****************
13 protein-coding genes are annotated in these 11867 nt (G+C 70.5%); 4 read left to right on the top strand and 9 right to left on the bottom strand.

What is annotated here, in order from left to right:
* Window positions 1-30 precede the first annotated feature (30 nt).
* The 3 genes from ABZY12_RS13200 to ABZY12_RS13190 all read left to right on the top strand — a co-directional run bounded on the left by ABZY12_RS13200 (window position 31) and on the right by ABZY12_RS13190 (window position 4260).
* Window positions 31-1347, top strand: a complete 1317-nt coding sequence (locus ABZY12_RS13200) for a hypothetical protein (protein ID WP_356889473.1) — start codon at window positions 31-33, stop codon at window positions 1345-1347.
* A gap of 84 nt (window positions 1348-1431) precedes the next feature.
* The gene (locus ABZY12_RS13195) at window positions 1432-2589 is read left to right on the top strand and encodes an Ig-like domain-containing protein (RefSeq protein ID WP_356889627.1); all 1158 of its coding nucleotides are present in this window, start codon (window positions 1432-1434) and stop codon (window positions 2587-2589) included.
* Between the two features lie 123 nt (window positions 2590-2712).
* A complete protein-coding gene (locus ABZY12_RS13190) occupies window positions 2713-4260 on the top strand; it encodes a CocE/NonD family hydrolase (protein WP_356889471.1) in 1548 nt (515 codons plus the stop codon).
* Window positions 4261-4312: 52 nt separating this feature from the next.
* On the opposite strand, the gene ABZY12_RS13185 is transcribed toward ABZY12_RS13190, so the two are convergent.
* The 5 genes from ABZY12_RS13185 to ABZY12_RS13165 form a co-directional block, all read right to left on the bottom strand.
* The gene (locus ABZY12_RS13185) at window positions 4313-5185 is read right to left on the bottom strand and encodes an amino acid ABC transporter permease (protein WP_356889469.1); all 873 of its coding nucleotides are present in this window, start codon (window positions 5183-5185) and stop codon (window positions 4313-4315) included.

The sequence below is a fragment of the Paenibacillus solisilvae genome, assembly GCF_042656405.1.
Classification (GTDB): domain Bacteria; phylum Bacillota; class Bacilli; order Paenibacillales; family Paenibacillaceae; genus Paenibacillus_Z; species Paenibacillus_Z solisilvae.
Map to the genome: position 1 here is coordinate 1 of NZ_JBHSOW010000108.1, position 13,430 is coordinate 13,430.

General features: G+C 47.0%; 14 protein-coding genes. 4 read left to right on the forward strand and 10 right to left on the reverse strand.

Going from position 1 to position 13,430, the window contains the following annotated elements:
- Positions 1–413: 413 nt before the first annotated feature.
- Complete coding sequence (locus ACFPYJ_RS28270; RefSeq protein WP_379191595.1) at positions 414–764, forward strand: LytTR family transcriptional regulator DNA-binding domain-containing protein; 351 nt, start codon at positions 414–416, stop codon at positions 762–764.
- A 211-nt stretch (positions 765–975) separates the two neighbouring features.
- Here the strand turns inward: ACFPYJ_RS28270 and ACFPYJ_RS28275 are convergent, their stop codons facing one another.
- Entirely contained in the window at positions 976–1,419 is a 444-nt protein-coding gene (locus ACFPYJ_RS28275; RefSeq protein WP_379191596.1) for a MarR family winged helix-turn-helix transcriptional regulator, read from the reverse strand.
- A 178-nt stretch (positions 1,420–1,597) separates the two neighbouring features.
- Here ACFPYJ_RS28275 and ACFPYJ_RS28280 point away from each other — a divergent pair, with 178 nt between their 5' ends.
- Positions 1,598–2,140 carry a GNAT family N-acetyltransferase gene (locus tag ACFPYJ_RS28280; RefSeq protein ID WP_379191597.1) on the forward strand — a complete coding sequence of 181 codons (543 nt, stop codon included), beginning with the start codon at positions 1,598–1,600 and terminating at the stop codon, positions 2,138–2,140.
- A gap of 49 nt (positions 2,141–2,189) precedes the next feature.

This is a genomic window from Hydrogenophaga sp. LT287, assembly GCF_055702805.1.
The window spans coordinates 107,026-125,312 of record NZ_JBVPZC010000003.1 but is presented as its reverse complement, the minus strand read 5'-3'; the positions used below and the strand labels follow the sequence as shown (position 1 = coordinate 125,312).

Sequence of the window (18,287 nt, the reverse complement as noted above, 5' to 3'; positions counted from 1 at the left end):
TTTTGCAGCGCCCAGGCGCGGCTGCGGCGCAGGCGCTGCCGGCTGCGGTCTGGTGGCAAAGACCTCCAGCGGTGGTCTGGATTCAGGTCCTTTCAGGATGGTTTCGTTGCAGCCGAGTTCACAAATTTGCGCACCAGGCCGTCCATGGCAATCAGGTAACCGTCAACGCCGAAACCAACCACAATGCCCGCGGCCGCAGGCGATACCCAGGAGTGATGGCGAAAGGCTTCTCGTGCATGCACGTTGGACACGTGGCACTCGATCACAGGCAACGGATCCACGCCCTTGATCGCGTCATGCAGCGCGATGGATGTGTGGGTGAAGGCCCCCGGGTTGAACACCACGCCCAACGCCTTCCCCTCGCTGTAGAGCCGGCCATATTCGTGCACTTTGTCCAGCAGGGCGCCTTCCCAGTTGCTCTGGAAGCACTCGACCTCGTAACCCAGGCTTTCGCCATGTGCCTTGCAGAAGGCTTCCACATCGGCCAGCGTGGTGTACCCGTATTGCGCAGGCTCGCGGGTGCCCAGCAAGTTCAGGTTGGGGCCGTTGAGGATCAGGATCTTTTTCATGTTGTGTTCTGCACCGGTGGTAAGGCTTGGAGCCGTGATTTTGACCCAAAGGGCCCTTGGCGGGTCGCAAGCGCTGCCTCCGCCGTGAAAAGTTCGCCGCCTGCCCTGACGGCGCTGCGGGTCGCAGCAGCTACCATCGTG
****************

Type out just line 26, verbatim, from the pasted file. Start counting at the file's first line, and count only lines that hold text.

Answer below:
- Positions 1,598–2,140 carry a GNAT family N-acetyltransferase gene (locus tag ACFPYJ_RS28280; RefSeq protein ID WP_379191597.1) on the forward strand — a complete coding sequence of 181 codons (543 nt, stop codon included), beginning with the start codon at positions 1,598–1,600 and terminating at the stop codon, positions 2,138–2,140.